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Nurs Outlook. 2012 Sep-Oct;60(5):322-9. doi: 10.1016/j.outlook.2012.02.002. Epub 2012 Mar 29.

The relationship between psychosocial job stress and burnout in emergency departments: an exploratory study.

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Department of Psychiatry and Social Psychology, Faculty of Psychology, University of Murcia, Campus Universitario de Espinardo, Murcia-Spain.



The purpose of this study was to examine the relationship and predictive power of various psychosocial job stressors for the 3 dimensions of burnout in emergency departments.


This study was structured as a cross-sectional design, with a questionnaire as the tool. The data were gathered using an anonymous questionnaire in 3 hospitals in Spain. The sample consisted of 191 emergency departments. Burnout was evaluated by the Maslach Burnout Inventory and the job stressors by the Nursing Stress Scale.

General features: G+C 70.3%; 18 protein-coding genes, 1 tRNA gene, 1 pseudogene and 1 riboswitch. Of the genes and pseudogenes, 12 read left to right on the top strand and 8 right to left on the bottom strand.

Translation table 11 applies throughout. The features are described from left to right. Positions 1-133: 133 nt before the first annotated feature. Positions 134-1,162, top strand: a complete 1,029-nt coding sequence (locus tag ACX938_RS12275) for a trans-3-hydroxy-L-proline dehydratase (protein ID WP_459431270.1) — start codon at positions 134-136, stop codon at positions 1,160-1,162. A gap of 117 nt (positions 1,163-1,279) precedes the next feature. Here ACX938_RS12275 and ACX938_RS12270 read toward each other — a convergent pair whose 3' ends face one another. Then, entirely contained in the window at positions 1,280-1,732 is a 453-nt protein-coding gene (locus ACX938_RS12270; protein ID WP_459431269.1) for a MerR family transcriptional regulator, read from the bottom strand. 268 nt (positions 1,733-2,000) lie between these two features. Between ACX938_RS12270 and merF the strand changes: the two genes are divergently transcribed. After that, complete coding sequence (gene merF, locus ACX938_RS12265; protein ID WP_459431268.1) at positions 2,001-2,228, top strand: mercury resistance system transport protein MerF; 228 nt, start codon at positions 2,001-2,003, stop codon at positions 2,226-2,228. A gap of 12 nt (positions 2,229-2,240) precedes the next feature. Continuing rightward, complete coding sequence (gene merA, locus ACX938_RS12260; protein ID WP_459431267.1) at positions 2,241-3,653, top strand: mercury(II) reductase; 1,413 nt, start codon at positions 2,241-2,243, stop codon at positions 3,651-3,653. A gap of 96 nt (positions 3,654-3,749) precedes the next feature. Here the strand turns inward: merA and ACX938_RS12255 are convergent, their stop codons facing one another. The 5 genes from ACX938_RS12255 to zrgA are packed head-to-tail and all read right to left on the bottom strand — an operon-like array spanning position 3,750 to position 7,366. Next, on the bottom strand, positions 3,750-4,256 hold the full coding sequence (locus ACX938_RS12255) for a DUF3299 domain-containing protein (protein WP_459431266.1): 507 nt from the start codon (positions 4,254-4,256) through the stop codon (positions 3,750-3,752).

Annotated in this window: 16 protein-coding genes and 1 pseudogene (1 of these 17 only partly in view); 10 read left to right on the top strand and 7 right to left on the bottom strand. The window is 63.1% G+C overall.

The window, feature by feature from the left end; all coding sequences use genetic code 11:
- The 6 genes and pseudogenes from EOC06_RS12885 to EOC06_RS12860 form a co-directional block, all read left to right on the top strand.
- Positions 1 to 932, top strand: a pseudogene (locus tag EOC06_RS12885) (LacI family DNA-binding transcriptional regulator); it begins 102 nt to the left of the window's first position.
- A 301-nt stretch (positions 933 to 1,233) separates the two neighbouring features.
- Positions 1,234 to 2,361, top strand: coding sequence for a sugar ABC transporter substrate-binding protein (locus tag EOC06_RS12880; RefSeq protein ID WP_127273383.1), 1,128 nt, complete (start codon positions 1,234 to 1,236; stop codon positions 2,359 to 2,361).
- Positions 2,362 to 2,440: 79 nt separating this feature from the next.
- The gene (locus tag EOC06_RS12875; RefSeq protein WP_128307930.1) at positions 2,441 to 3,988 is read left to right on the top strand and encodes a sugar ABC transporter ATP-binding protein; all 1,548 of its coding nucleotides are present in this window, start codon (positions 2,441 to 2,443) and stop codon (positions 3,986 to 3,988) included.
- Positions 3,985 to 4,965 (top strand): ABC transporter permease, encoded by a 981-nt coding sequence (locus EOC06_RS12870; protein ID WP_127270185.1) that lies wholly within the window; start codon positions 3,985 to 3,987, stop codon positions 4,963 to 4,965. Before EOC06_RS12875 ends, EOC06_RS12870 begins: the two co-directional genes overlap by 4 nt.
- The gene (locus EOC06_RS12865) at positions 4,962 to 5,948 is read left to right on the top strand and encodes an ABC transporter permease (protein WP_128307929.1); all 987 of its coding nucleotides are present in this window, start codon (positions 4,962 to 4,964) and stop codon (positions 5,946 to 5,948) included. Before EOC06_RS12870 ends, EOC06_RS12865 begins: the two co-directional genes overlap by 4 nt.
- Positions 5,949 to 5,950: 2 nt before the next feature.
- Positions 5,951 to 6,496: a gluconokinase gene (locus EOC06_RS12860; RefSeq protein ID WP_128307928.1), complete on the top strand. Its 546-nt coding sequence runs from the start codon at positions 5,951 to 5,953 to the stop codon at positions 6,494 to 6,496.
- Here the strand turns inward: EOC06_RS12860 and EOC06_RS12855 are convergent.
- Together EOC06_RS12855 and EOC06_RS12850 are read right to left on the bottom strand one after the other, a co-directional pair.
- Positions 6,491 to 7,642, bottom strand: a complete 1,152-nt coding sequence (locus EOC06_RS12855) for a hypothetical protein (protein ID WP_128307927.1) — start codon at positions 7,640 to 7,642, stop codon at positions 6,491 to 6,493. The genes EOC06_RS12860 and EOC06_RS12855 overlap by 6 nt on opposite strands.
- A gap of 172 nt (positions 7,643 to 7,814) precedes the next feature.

The Burnout Model in this study consisted of 3 dimensions: emotional exhaustion, cynicism, and reduced professional efficacy. The model that predicted the emotional exhaustion dimension was formed by 2 variables: Excessive workload and lack of emotional support. These 2 variables explained 19.4% of variance in emotional exhaustion. Cynicism had 4 predictors that explained 25.8% of variance: Interpersonal conflicts, lack of social support, excessive workload, and type of contract. Finally, variability in reduced professional efficacy was predicted by 3 variables: Interpersonal conflicts, lack of social support, and the type of shift worked, which explained 10.4% of variance.


From the point of view of nurse leaders, organizational interventions, and the management of human resources, this analysis of the principal causes of burnout is particularly useful to select, prioritize, and implement preventive measures that will improve the quality of care offered to patients and the well-being of personnel.

[Indexed for MEDLINE]

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